Wildlife Trafficking: Who Does it? Allows it?
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Nat Geo: 6 Bizarre Animal Smuggling Busts Stories

Nat Geo: 6 Bizarre Animal Smuggling Busts Stories | Wildlife Trafficking: Who Does it? Allows it? | Scoop.it

Officers in Bangkok's Suvarnabhumi International Airport recently discovered 11 live otters in a piece of unclaimed luggage left at the oversized baggage area.



The six smooth-coated otters (Lutrogale perspicillata)—Southeast Asia's largest otter—and five oriental small-clawed otters (Aonyx cinerea), the world's smallest otters at less than 11 pounds (five kilograms), are under threat in Southeast Asia.

 

Demand for their pelts and organs for clothing, food, and medicine—in addition to habitat destruction and environmental pollution—have diminished both populations. (Read an exposé of the world's most notorious wildlife dealer, from National Geographic magazine.)

 

But otters aren't the only victims of the illicit wildlife trade. Stuffed into carry-ons, packed into suitcases, and bundled into crates, traffickers have tried to smuggle all kinds of wild animals through airports.

"The U.S. seizes over $10 million worth of illegal wildlife each year, but this only scratches the surface," said Edward Grace, deputy chief of the U.S. Fish and Wildlife Service Office of Law Enforcement. "[On] any given day, someone, somewhere in the world, is poaching or smuggling wildlife."

Here are six other kinds of wild animals that people have tried to sneak past customs.

 

Birds: To smuggle more than a dozen hummingbirds (family Trochilidae) past customs, a Dutchman at an airport in French Guiana (map) wrapped each bird in cloth and hid them in a pouch sewn into the waist of his pants in 2011. He even taped the tiny bundles to keep the birds from escaping. His fidgeting led French customs officers to discover the birds.

 

Monkeys: In 2002, a Los Angeles man returning from Bangkok (map) owned up to hiding two endangered pygmy monkeys, called slow lorises (Nycticebus spp.), in his underwear. His confession came after officials opened up his luggage and a bird of paradise (Paradisaeidae spp.) flew out. He was also traveling with 50 rare orchids.

 

Crocodiles: A crocodile smuggled on board a domestic flight in 2010 from the Democratic Republic of the Congo (map) was blamed for a plane crash that killed 20 of 21 passengers. The reptile escaped from a duffel bag in the cabin and panicked the passengers and crew, according to news reports from the sole human survivor. The animal survived the crash but was later killed with a machete.

 

Snakes and Other Reptiles: An exotic animal salesman attempting to transport 247 reptiles and spiders to Spain was caught by x-ray technicians in Argentina in 2011. The exotic and endangered species included boa constrictors, poisonous pit vipers, and spiders. They were packed inside plastic containers, bags, and socks.

 

Tropical Fish: In 2005, customs officials in Melbourne, Australia, (map) stopped a woman who had arrived from Singapore after hearing mysterious "flipping" noises coming from around her waist. They found an apron under her skirt designed with pockets holding 15 plastic bags filled with water and 51 tropical fish.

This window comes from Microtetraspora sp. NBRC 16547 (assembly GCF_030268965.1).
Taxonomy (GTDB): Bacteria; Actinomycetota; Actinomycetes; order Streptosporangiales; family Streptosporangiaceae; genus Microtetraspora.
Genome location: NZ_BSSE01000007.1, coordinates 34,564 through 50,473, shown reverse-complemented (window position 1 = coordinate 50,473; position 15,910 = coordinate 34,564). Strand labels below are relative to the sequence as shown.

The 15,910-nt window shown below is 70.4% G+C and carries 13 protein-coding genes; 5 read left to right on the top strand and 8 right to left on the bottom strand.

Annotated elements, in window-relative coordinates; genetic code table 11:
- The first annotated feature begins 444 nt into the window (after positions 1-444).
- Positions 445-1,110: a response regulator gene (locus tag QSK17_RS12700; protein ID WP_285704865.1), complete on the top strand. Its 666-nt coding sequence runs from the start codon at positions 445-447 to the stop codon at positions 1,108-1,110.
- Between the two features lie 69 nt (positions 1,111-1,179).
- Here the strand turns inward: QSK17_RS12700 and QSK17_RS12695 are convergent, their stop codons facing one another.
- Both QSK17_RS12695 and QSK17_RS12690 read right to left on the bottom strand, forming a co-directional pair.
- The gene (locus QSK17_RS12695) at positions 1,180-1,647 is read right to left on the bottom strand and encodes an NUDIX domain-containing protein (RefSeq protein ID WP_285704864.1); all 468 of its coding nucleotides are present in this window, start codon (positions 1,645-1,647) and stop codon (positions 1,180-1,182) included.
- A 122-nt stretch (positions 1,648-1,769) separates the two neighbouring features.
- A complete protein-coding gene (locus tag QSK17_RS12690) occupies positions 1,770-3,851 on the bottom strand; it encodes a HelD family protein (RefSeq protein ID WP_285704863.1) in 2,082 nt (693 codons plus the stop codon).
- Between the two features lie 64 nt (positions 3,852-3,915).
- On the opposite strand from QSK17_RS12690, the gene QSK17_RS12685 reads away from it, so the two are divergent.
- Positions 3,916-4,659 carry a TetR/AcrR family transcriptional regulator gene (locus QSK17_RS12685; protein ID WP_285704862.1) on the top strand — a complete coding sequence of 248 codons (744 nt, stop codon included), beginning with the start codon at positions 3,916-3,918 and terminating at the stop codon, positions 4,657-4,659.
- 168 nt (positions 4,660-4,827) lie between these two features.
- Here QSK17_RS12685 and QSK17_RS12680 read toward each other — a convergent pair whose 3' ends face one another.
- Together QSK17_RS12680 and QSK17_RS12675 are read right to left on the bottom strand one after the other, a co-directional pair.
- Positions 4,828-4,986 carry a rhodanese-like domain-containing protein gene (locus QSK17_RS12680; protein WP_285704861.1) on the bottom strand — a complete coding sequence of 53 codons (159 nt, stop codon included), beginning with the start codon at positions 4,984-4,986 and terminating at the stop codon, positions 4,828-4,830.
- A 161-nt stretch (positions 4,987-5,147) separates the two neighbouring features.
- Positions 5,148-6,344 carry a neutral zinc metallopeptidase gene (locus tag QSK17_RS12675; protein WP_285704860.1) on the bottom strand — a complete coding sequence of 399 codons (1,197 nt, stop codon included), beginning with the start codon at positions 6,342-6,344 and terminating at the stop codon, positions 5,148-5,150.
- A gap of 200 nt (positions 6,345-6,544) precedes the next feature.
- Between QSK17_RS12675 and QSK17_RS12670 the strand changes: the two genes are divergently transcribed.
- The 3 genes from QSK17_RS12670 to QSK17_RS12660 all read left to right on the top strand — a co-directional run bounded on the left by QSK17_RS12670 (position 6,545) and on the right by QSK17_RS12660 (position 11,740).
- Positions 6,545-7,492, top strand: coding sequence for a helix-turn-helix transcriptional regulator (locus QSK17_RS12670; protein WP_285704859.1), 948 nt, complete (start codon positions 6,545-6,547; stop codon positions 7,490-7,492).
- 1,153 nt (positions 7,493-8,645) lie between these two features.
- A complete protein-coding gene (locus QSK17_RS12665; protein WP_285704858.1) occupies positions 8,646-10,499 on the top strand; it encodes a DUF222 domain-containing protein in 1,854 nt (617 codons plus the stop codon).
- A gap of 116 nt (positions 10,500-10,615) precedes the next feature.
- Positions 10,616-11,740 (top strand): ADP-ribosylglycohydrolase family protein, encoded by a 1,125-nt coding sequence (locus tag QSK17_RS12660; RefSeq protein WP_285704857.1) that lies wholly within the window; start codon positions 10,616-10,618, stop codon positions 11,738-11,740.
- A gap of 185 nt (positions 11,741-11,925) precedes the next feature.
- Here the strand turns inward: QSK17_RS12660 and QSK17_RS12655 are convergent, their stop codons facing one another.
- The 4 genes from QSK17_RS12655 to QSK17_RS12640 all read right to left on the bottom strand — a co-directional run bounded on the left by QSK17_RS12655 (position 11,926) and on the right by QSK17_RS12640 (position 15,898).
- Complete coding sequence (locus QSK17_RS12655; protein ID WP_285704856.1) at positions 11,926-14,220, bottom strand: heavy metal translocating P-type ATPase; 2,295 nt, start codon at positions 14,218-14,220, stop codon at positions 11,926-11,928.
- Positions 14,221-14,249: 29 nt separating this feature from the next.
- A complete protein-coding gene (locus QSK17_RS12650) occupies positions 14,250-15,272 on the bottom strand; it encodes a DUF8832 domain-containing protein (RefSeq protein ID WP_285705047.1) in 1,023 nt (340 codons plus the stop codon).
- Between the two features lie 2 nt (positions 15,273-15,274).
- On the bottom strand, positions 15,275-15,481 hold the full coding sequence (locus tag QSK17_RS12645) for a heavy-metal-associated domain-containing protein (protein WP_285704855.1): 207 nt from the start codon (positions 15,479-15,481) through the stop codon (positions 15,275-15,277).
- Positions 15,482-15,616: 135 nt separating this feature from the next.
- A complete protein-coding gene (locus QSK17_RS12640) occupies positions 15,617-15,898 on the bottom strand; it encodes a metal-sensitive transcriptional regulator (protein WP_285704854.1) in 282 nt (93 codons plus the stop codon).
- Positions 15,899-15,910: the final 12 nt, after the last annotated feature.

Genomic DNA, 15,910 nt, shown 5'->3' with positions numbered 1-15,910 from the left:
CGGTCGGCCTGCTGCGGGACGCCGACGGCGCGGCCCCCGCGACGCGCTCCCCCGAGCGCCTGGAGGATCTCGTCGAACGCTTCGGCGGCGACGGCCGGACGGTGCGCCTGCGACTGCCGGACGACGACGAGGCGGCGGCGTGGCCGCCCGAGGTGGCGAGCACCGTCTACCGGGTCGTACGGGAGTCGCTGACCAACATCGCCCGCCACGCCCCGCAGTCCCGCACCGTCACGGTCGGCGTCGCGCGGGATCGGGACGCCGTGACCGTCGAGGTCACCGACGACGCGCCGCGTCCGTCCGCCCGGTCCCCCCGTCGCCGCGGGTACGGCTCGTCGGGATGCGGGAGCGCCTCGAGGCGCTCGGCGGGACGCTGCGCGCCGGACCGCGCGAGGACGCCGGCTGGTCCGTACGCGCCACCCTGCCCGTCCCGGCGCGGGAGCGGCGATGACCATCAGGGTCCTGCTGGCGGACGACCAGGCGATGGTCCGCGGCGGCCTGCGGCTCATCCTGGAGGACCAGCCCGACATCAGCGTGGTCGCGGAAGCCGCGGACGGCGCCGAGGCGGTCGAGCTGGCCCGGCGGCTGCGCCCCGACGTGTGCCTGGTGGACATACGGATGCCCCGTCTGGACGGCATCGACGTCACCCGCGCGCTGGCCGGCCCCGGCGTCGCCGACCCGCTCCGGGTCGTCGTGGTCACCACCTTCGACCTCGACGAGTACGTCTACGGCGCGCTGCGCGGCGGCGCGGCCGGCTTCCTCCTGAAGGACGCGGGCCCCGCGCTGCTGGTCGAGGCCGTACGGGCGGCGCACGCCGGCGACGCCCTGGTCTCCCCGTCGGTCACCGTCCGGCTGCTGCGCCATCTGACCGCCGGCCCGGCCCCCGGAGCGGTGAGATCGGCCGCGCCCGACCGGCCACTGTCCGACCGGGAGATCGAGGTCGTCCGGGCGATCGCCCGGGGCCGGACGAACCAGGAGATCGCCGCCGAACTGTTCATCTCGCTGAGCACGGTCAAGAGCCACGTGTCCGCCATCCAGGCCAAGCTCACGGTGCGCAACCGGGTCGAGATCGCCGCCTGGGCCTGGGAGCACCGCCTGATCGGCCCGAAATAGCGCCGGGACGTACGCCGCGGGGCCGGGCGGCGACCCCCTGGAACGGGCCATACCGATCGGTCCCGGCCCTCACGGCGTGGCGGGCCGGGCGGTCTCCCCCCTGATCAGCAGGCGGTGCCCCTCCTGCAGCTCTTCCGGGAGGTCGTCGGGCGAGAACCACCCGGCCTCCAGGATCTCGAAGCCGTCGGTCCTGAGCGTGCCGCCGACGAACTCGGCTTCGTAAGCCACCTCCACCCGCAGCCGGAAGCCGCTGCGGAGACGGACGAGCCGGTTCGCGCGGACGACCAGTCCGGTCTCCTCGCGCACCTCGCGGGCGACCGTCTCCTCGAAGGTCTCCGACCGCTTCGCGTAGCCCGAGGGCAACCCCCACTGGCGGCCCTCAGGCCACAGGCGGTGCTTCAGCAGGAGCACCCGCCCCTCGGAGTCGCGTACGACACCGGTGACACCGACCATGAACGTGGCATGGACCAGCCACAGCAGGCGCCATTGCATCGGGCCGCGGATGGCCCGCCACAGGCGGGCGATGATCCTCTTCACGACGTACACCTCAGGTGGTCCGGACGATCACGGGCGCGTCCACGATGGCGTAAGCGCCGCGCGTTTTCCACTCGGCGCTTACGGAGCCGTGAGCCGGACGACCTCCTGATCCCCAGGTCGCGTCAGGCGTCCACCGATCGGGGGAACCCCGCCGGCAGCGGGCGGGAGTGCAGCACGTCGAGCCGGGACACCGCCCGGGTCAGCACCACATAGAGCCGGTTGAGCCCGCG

Big Cats: In 2011, a United Arab Emirates man at Bangkok's Suvarnabhumi International Airport packed two leopards and two panthers into his luggage—as well as an Asiatic black bear and two macaque monkeys. Every animal was under two months old, and had been drugged for the journey. Some of them were stored in flat cages, while others were placed in canisters with air holes. (See pictures of other animals smuggled through Bangkok International Airport.)

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Wildlife Trafficking: Who Does it? Allows it?
Following the Animal Poaching Trail in Africa and the World
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12 Nat Geo Stories That Exposed Wildlife Exploitation

12 Nat Geo Stories That Exposed Wildlife Exploitation | Wildlife Trafficking: Who Does it? Allows it? | Scoop.it
Here’s a look back at some of our most powerful reports that revealed how wild animals (and trees) are being threatened.
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About African Elephants Paying the Price for Ivory - Info, Images, Videos

About African Elephants Paying the Price for Ivory - Info, Images, Videos | Wildlife Trafficking: Who Does it? Allows it? | Scoop.it
African elephants are paying the price for ivory and time is running out as poaching, wildlife trafficking continues to threaten this iconic species.
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Utah technology aiding anti-poaching efforts in South Africa

Utah technology aiding anti-poaching efforts in South Africa | Wildlife Trafficking: Who Does it? Allows it? | Scoop.it
A Davis County company is using its technology in the fight against illegal poaching of threatened and endangered species. Ogden-based International Armoring Corp. has contracted to outfit four helico
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Good news for Africa’s elephants: China is losing its taste for ivory

Good news for Africa’s elephants: China is losing its taste for ivory | Wildlife Trafficking: Who Does it? Allows it? | Scoop.it
A new report shows the price of ivory in China is plummeting as the government closes down factories.
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The woman risking her life to save Africa's elephants

The woman risking her life to save Africa's elephants | Wildlife Trafficking: Who Does it? Allows it? | Scoop.it